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What constitutes harassment?

On Behalf of | Feb 16, 2017 | Employment Litigation

Employers in Houston must be vigilant about preventing harassment for the good of their workers as well as their businesses. However, instances of harassment are not always cut and dry. In some cases, seemingly minor incidents can become huge legal hassles if not handled appropriately. To this end, it’s important for you to know exactly what constitutes harassment so that you can react accordingly.

As illustrated by The Balance.com, workplace harassment comes in many forms. It can even be present during the initial interview if the interviewer chooses to ask candidates inappropriate questions. This can include queries related to marital status, race, religion and many others. Doing so violates the law, and could result in legal reprisal if the candidate decides to file suit.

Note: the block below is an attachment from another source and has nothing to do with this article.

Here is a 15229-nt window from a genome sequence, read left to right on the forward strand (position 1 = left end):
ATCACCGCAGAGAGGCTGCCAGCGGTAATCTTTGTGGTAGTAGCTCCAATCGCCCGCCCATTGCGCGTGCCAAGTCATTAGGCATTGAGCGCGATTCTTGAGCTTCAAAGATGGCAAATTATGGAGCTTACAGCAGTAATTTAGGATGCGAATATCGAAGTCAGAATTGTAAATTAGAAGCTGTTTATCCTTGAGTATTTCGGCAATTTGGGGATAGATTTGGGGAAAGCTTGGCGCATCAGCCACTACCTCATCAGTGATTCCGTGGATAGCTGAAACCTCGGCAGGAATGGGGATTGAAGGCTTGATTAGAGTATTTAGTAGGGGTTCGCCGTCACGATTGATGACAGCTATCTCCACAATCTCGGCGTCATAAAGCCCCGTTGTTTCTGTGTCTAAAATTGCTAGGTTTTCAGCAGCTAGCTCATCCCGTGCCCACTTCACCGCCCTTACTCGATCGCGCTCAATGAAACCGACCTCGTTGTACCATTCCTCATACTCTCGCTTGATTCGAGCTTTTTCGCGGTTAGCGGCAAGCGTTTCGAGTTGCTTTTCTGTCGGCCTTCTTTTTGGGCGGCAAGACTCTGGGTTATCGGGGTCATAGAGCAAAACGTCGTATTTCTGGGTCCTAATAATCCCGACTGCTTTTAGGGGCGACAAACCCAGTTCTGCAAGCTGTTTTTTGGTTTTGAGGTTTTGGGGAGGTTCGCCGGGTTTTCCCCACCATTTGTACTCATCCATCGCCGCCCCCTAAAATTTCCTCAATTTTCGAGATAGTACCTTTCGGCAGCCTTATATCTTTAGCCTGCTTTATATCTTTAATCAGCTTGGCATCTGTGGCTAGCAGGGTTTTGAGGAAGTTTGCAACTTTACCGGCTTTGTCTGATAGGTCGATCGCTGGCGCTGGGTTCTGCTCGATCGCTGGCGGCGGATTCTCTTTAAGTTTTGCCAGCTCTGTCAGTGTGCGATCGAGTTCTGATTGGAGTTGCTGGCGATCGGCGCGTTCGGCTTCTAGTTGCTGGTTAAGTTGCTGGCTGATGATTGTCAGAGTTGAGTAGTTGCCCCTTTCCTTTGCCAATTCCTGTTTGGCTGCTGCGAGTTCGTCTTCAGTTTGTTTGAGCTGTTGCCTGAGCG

There is also the matter of sexual harassment, which is a huge concern. Sexual harassment is more than unwanted romantic advances; in fact, it can also include things like jokes or off-color remarks. These incidents create a hostile workplace for employees, and can easily lead to lawsuits. Additionally, anyone can report sexual harassment that witnesses it occurring. Even if the victim is not offended, bystanders can still be made uncomfortable.

Other types of harassment may focus on personal aspects of an employee’s life. Comments or jokes about one’s skin color are just one example, as is coining nicknames that can be construed as racist in some way. Age-related slurs are also prohibited, as well as any gestures deemed offensive or derogatory. Of course, there are many more examples of harassment in the workplace. Typically, the bottom line is how an employee or manager’s conduct makes other workers feel and whether it contributes to a hostile environment.


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